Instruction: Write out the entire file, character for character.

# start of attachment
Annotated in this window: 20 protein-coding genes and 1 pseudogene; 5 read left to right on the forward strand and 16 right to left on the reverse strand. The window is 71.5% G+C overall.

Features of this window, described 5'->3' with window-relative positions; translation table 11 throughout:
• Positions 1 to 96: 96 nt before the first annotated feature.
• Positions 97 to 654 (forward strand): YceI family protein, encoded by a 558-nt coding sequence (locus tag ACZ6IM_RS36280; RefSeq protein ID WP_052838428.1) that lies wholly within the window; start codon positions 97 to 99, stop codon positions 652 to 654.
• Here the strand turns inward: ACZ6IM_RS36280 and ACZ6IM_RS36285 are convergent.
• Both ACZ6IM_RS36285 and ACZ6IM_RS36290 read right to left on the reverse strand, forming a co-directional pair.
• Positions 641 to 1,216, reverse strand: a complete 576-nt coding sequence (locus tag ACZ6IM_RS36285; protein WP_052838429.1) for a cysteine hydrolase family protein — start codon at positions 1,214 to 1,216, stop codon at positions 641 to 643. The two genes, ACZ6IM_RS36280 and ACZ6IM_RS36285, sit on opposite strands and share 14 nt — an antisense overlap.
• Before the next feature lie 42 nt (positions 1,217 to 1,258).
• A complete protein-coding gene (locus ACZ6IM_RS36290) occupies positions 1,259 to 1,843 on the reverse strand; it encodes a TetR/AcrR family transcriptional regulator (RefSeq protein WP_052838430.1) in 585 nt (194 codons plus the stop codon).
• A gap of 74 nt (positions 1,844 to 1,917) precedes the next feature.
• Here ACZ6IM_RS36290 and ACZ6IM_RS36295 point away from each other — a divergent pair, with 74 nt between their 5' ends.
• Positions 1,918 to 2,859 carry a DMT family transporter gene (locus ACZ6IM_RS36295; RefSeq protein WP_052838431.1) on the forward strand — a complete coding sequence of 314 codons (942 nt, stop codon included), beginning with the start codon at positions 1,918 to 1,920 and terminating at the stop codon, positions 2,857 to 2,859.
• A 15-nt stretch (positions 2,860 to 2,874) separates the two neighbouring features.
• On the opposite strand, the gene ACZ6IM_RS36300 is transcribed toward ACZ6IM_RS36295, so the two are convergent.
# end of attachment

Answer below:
Annotated in this window: 20 protein-coding genes and 1 pseudogene; 5 read left to right on the forward strand and 16 right to left on the reverse strand. The window is 71.5% G+C overall.

Features of this window, described 5'->3' with window-relative positions; translation table 11 throughout:
• Positions 1 to 96: 96 nt before the first annotated feature.
• Positions 97 to 654 (forward strand): YceI family protein, encoded by a 558-nt coding sequence (locus tag ACZ6IM_RS36280; RefSeq protein ID WP_052838428.1) that lies wholly within the window; start codon positions 97 to 99, stop codon positions 652 to 654.
• Here the strand turns inward: ACZ6IM_RS36280 and ACZ6IM_RS36285 are convergent.
• Both ACZ6IM_RS36285 and ACZ6IM_RS36290 read right to left on the reverse strand, forming a co-directional pair.
• Positions 641 to 1,216, reverse strand: a complete 576-nt coding sequence (locus tag ACZ6IM_RS36285; protein WP_052838429.1) for a cysteine hydrolase family protein — start codon at positions 1,214 to 1,216, stop codon at positions 641 to 643. The two genes, ACZ6IM_RS36280 and ACZ6IM_RS36285, sit on opposite strands and share 14 nt — an antisense overlap.
• Before the next feature lie 42 nt (positions 1,217 to 1,258).
• A complete protein-coding gene (locus ACZ6IM_RS36290) occupies positions 1,259 to 1,843 on the reverse strand; it encodes a TetR/AcrR family transcriptional regulator (RefSeq protein WP_052838430.1) in 585 nt (194 codons plus the stop codon).
• A gap of 74 nt (positions 1,844 to 1,917) precedes the next feature.
• Here ACZ6IM_RS36290 and ACZ6IM_RS36295 point away from each other — a divergent pair, with 74 nt between their 5' ends.
• Positions 1,918 to 2,859 carry a DMT family transporter gene (locus ACZ6IM_RS36295; RefSeq protein WP_052838431.1) on the forward strand — a complete coding sequence of 314 codons (942 nt, stop codon included), beginning with the start codon at positions 1,918 to 1,920 and terminating at the stop codon, positions 2,857 to 2,859.
• A 15-nt stretch (positions 2,860 to 2,874) separates the two neighbouring features.
• On the opposite strand, the gene ACZ6IM_RS36300 is transcribed toward ACZ6IM_RS36295, so the two are convergent.